Most Muslims say that pictorial depictions of the founder of Islam are forbidden - but has that always been the case in all of the Muslim world?
If you set aside for a moment the issue of whether satirical cartoons of the Prophet Muhammad are insulting, there's a separate and complicated debate about whether any depiction - even a respectful one - is forbidden within Islam.
For most Muslims it's an absolute prohibition - Muhammad, or any of the other prophets of Islam, should not be pictured in any way. Pictures - as well as statues - are thought to encourage the worship of idols.
This is uncontroversial in many parts of the Islamic world. Historically, the dominant forms in Islamic art have been geometric, swirling patterns or calligraphic - rather than figurative art.
Muslims point to a verse in the Koran which features Abraham, whom they regard as a prophet:
"[Abraham] said to his father and his people: 'What are these images to whose worship you cleave?' They said: 'We found our fathers worshipping them.' He said: 'Certainly you have been, you and your fathers, in manifest error.'"
Yet there's no ruling in the Koran explicitly forbidding the depiction of the Prophet, according to Prof Mona Siddiqui from Edinburgh University. Instead, the idea arose from the Hadiths - stories about the life and sayings of Muhammad gathered in the years after his death.
Siddiqui points to depictions of Muhammad - drawn by Muslim artists - dating from the Mongol and Ottoman empires. In some of them, Muhammad's facial features are hidden - but it's clear it is him. She says the images were inspired by devotion: "The majority of people drew these pictures out of love and veneration, not intending idolatry."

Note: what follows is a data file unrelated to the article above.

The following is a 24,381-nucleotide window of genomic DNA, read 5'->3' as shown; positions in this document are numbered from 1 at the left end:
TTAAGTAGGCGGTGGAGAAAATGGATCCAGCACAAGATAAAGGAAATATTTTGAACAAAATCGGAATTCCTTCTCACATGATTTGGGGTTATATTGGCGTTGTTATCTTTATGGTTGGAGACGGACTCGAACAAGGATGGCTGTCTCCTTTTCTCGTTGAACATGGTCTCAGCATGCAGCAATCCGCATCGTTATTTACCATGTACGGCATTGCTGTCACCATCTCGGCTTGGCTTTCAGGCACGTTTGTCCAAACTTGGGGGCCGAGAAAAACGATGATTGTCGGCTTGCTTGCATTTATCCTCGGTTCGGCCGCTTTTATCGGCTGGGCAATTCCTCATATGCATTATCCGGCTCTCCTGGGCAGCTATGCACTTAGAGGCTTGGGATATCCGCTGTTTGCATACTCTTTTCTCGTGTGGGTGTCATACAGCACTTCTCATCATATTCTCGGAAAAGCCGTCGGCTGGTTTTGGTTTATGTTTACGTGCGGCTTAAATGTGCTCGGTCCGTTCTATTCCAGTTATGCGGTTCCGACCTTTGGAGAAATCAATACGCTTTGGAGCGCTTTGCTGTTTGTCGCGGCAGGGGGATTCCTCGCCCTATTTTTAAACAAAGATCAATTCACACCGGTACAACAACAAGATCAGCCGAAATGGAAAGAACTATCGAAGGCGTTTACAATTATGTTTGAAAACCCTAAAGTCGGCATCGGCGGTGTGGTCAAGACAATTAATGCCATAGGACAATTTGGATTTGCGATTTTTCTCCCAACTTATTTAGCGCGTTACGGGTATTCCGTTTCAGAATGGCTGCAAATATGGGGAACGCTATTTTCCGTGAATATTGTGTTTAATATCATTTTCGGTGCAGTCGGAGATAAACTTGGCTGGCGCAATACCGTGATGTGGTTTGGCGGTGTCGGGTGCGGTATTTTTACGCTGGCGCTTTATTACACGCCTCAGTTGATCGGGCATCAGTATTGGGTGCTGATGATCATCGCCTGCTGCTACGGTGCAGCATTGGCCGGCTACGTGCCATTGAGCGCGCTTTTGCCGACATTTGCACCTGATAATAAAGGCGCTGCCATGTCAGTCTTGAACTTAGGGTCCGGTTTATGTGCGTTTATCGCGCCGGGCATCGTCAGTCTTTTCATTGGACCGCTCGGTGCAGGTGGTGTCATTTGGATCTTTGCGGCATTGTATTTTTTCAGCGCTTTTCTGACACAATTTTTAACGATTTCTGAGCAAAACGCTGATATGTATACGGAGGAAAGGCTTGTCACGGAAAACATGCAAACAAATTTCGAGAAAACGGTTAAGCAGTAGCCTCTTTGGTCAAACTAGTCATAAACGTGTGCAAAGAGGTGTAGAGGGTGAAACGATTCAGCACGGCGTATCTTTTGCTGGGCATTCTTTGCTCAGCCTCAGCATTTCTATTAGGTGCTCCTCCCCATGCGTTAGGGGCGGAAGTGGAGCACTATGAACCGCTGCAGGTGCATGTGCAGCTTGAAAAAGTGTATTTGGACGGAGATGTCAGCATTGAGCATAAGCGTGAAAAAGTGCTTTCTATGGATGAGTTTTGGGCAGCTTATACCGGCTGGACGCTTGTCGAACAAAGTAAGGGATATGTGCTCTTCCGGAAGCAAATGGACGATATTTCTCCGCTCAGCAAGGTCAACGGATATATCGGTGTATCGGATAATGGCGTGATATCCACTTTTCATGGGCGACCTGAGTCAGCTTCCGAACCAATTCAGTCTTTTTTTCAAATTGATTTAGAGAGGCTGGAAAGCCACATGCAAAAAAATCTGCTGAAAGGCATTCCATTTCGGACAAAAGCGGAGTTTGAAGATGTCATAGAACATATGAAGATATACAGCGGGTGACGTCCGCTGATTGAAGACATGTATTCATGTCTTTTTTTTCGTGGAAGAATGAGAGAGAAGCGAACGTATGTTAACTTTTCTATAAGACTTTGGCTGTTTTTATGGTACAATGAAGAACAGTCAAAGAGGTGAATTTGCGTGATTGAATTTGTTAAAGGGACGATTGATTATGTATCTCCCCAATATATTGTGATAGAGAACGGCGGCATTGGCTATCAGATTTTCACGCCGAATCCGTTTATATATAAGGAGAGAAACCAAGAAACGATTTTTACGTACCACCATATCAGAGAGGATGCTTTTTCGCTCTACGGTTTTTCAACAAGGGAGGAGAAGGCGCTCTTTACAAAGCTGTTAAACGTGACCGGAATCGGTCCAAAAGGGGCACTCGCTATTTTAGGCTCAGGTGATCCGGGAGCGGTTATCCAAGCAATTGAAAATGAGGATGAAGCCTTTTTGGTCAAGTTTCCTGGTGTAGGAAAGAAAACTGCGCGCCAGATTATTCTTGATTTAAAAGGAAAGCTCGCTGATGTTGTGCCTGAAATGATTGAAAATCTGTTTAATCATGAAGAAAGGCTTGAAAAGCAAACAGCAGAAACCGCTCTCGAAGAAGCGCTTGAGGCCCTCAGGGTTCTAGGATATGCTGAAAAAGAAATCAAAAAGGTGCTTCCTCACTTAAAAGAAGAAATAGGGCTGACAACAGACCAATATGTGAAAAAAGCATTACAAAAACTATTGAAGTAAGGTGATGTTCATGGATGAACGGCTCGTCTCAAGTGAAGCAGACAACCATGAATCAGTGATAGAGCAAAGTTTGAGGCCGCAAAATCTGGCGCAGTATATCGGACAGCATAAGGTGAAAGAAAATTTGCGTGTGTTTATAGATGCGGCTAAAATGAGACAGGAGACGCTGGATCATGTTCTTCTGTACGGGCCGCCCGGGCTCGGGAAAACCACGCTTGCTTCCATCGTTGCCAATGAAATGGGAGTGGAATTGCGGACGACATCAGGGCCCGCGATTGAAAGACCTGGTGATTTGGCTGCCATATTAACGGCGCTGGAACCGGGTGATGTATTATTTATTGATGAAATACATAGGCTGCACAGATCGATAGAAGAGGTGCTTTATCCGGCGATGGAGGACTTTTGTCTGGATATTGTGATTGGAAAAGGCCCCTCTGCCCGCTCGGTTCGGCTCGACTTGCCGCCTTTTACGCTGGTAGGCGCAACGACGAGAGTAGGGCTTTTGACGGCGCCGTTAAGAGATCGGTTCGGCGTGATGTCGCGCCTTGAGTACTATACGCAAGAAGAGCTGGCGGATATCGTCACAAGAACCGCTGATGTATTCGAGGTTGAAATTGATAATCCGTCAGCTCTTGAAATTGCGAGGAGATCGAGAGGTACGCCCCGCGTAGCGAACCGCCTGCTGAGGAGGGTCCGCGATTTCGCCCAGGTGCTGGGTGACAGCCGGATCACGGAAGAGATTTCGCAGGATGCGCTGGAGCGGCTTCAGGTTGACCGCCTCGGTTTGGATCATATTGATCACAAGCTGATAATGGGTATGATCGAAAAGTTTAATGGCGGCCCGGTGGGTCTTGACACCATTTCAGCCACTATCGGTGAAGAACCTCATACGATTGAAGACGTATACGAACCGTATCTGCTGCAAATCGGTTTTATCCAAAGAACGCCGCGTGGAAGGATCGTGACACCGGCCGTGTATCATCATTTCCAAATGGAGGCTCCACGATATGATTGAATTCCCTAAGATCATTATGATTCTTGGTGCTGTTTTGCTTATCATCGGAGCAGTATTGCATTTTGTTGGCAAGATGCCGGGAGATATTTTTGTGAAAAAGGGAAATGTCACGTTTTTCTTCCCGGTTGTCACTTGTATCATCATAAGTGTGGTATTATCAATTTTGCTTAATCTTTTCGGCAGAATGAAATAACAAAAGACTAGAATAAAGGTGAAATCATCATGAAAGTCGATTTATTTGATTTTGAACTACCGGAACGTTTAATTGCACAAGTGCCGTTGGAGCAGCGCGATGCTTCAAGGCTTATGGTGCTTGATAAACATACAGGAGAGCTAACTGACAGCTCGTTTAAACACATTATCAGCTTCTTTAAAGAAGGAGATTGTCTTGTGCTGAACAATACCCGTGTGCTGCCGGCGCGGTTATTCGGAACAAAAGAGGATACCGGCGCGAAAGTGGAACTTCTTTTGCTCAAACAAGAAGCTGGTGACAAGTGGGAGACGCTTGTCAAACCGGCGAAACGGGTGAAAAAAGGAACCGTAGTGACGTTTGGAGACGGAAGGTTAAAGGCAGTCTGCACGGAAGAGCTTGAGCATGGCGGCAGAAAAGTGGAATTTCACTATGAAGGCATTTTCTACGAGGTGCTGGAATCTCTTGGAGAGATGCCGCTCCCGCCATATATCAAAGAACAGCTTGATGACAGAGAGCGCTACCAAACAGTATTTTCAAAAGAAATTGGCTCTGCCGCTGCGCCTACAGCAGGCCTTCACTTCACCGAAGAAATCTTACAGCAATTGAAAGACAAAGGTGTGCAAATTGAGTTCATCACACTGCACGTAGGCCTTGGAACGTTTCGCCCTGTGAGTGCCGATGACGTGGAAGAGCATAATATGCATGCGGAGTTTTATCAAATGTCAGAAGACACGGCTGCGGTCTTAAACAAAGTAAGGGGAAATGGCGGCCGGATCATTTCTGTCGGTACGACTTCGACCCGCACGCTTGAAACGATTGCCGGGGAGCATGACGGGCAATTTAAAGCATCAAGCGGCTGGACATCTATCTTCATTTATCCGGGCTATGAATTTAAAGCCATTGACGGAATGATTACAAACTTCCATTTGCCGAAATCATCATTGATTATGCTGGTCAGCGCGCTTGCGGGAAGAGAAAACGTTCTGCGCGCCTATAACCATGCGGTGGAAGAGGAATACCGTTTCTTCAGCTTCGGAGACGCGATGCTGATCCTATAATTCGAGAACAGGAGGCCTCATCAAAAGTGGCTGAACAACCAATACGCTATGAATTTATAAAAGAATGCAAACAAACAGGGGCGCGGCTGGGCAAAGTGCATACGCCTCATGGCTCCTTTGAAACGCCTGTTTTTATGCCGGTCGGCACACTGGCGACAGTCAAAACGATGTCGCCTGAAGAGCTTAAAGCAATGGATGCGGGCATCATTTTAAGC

At what point then, did depictions of Muhammad become haram, or forbidden?
Many of the images of Muhammad which date from the 1300s were intended only to be viewed privately, to avoid idolatry, says Christiane Gruber, associate professor of Islamic Art at Michigan University. "In some ways they were luxury items, perhaps in libraries for the elite."
Such items included miniatures which showed characters from Islam.
Gruber says the advent of mass-circulation print media in the 18th Century posed a challenge. The colonisation of some Muslim lands by European forces and ideas was also significant, she says.
The Islamic response was to emphasise how different their religion was to Christianity, with its history of public iconography, Gruber argues. Pictures of Muhammad started to disappear, and a new rhetoric against depictions emerged.
But Imam Qari Asim, of Leeds Makkah Mosque, one of the largest in the UK, denies there has been a significant change. He maintains that the effect of the Hadiths, with their injunctions against any images of living things, is automatically a prohibition on depictions of Muhammad.
He says the medieval images have to be understood in context. "The majority of these images relate to this particular Night Journey and the ascension to Heaven. There is a ram or a horse. He is on the horse or something like that.